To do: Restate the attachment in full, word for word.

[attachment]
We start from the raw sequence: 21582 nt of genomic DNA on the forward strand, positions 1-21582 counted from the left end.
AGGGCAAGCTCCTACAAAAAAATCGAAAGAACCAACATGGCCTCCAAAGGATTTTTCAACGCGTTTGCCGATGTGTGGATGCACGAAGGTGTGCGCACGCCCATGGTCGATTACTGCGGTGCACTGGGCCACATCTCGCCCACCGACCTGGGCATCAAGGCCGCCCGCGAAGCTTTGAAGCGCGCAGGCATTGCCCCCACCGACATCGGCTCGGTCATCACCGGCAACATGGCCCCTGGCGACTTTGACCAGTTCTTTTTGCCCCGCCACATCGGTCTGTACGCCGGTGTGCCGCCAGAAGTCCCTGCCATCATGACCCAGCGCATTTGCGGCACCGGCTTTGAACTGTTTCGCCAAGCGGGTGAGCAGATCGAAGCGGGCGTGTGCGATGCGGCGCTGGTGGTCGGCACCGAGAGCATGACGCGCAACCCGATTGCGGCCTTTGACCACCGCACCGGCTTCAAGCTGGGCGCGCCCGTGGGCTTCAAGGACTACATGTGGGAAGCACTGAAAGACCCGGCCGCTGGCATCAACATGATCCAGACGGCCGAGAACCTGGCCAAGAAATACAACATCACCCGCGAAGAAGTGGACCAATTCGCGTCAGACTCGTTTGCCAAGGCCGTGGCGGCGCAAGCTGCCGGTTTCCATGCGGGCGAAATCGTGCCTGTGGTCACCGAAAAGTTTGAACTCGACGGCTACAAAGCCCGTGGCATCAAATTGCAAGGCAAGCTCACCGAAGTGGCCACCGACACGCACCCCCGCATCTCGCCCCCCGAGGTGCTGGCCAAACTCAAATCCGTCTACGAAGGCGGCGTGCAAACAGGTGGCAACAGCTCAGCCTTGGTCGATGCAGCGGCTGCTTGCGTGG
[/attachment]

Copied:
We start from the raw sequence: 21582 nt of genomic DNA on the forward strand, positions 1-21582 counted from the left end.
AGGGCAAGCTCCTACAAAAAAATCGAAAGAACCAACATGGCCTCCAAAGGATTTTTCAACGCGTTTGCCGATGTGTGGATGCACGAAGGTGTGCGCACGCCCATGGTCGATTACTGCGGTGCACTGGGCCACATCTCGCCCACCGACCTGGGCATCAAGGCCGCCCGCGAAGCTTTGAAGCGCGCAGGCATTGCCCCCACCGACATCGGCTCGGTCATCACCGGCAACATGGCCCCTGGCGACTTTGACCAGTTCTTTTTGCCCCGCCACATCGGTCTGTACGCCGGTGTGCCGCCAGAAGTCCCTGCCATCATGACCCAGCGCATTTGCGGCACCGGCTTTGAACTGTTTCGCCAAGCGGGTGAGCAGATCGAAGCGGGCGTGTGCGATGCGGCGCTGGTGGTCGGCACCGAGAGCATGACGCGCAACCCGATTGCGGCCTTTGACCACCGCACCGGCTTCAAGCTGGGCGCGCCCGTGGGCTTCAAGGACTACATGTGGGAAGCACTGAAAGACCCGGCCGCTGGCATCAACATGATCCAGACGGCCGAGAACCTGGCCAAGAAATACAACATCACCCGCGAAGAAGTGGACCAATTCGCGTCAGACTCGTTTGCCAAGGCCGTGGCGGCGCAAGCTGCCGGTTTCCATGCGGGCGAAATCGTGCCTGTGGTCACCGAAAAGTTTGAACTCGACGGCTACAAAGCCCGTGGCATCAAATTGCAAGGCAAGCTCACCGAAGTGGCCACCGACACGCACCCCCGCATCTCGCCCCCCGAGGTGCTGGCCAAACTCAAATCCGTCTACGAAGGCGGCGTGCAAACAGGTGGCAACAGCTCAGCCTTGGTCGATGCAGCGGCTGCTTGCGTGG